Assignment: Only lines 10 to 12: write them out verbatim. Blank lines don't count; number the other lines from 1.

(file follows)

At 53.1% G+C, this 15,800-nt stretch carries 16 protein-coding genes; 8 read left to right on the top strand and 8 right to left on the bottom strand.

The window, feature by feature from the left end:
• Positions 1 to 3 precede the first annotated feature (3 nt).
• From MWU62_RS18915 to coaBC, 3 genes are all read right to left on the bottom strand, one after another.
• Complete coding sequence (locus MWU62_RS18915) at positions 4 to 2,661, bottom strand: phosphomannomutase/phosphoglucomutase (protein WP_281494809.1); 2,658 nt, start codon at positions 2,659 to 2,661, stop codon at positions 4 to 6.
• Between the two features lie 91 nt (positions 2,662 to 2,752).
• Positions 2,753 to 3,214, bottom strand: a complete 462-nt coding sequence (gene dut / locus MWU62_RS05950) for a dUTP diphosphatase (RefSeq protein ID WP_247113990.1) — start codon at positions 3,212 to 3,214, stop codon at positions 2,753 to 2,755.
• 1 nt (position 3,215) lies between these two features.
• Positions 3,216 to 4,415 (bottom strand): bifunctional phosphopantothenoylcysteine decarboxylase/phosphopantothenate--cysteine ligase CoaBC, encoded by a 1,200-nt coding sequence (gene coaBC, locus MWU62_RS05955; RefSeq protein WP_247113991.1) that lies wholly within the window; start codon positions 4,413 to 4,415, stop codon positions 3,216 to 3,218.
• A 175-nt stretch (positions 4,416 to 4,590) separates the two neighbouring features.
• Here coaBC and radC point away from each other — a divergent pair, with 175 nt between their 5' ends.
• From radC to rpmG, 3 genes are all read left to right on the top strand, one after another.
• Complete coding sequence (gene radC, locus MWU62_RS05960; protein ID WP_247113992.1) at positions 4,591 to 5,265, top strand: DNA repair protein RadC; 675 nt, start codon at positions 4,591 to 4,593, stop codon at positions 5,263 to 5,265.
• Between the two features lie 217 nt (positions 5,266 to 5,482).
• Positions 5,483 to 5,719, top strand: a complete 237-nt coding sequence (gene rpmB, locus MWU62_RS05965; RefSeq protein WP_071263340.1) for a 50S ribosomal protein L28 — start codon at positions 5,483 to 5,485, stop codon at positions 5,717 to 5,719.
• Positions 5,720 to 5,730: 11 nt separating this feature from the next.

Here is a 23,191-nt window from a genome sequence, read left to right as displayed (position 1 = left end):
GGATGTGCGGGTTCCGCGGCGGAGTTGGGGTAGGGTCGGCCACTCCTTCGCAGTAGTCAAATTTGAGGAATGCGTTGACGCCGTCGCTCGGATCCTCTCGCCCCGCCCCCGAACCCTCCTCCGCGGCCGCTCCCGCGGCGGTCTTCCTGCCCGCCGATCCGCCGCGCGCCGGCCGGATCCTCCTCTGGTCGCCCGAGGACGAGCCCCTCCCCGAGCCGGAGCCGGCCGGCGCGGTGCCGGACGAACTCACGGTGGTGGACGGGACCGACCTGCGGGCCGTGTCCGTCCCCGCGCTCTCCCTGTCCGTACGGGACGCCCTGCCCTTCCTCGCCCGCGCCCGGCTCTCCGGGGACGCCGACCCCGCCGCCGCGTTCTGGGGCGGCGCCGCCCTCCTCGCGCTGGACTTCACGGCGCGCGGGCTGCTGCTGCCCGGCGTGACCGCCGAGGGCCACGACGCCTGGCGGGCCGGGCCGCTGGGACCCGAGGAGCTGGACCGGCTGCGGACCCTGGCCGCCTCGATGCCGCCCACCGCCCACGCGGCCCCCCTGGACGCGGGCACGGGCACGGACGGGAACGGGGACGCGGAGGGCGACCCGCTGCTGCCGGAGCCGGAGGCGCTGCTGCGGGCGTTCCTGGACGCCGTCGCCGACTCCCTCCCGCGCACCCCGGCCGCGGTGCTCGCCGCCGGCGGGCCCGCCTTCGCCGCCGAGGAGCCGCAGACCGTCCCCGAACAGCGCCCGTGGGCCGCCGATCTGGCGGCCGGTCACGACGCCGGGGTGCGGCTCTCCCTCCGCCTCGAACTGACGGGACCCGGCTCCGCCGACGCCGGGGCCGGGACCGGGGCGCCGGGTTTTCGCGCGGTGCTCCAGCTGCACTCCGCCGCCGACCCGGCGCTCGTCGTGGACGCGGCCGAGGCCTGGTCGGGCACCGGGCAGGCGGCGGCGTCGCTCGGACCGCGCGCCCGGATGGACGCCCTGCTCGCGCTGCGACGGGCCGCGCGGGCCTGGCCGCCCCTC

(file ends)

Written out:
• A 175-nt stretch (positions 4,416 to 4,590) separates the two neighbouring features.
• Here coaBC and radC point away from each other — a divergent pair, with 175 nt between their 5' ends.
• From radC to rpmG, 3 genes are all read left to right on the top strand, one after another.